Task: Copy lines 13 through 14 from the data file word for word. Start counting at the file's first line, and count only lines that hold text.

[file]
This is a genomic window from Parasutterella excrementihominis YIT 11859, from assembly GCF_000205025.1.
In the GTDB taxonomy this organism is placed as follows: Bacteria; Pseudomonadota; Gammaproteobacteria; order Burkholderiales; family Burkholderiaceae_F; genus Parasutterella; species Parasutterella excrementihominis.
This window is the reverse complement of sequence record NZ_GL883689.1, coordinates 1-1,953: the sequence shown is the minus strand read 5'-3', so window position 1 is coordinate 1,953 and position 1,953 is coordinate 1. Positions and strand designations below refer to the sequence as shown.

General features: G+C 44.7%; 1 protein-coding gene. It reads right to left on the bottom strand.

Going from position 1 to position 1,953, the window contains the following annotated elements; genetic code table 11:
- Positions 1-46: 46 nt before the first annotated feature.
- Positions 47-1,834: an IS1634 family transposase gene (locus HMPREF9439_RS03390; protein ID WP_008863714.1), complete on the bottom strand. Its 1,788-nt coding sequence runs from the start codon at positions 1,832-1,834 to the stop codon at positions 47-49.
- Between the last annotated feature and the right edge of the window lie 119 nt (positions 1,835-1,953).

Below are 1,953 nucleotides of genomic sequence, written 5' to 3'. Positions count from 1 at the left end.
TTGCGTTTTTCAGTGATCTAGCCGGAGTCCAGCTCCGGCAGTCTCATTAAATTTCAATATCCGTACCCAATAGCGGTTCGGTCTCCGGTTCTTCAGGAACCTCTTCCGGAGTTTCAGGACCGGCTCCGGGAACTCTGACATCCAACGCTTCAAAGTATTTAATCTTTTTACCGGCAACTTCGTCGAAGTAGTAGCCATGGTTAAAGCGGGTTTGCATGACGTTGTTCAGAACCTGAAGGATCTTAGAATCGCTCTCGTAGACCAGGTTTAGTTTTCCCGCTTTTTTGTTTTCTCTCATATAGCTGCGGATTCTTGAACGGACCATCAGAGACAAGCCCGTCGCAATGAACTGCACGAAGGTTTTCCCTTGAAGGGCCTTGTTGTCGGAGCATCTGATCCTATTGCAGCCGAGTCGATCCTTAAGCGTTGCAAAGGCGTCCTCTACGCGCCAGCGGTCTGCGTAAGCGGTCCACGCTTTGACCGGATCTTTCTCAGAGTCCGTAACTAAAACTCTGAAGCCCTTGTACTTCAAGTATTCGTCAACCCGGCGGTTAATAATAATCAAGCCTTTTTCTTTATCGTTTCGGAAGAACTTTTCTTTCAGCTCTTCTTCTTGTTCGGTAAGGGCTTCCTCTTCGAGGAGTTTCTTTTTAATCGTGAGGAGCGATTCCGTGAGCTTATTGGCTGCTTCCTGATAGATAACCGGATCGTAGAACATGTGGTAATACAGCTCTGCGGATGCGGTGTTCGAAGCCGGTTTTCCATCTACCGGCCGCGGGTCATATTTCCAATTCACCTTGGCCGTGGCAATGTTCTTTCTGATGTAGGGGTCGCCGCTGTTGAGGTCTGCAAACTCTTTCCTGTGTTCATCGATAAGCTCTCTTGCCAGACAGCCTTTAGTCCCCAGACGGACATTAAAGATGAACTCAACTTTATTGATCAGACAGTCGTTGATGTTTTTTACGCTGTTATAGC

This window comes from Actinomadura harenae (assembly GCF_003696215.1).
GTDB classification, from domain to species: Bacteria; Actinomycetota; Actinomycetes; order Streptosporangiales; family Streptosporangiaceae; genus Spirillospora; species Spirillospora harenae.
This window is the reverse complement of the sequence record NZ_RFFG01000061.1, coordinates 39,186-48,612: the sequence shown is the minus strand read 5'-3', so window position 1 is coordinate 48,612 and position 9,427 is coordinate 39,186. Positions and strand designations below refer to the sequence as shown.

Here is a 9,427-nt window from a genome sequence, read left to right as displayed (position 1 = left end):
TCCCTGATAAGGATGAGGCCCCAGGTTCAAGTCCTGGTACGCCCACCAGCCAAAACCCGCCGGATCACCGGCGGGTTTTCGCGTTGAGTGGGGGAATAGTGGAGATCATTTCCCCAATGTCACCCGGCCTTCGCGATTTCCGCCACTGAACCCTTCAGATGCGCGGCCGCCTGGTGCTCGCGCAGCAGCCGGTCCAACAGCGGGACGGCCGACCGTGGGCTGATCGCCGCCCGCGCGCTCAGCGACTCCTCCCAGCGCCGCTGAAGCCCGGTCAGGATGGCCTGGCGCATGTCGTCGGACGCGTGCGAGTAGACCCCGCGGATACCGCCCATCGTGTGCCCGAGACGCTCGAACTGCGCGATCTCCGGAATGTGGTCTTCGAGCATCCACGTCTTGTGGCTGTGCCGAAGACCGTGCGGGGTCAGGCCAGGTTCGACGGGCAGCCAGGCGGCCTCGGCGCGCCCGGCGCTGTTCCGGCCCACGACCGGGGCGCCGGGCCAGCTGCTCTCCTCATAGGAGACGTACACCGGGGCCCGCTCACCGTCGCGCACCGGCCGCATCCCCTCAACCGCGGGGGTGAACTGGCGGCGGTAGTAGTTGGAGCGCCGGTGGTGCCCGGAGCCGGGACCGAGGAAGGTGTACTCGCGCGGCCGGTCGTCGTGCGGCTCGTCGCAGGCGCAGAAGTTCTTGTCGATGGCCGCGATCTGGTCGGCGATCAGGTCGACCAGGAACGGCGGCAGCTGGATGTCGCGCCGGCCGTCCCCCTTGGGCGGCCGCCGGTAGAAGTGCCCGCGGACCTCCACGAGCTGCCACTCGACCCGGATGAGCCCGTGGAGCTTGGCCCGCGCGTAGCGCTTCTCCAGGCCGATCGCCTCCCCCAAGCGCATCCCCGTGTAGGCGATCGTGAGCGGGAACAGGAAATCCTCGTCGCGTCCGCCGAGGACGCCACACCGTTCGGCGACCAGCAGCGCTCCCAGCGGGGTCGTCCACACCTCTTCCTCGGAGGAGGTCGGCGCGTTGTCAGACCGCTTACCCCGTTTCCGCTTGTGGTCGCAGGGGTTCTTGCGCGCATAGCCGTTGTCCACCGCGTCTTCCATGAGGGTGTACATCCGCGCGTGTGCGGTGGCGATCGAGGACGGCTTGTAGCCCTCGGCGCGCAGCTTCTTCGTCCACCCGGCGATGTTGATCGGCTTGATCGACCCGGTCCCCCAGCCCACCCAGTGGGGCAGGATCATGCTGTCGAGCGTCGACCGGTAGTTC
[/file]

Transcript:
This window is the reverse complement of the sequence record NZ_RFFG01000061.1, coordinates 39,186-48,612: the sequence shown is the minus strand read 5'-3', so window position 1 is coordinate 48,612 and position 9,427 is coordinate 39,186. Positions and strand designations below refer to the sequence as shown.

Here is a 9,427-nt window from a genome sequence, read left to right as displayed (position 1 = left end):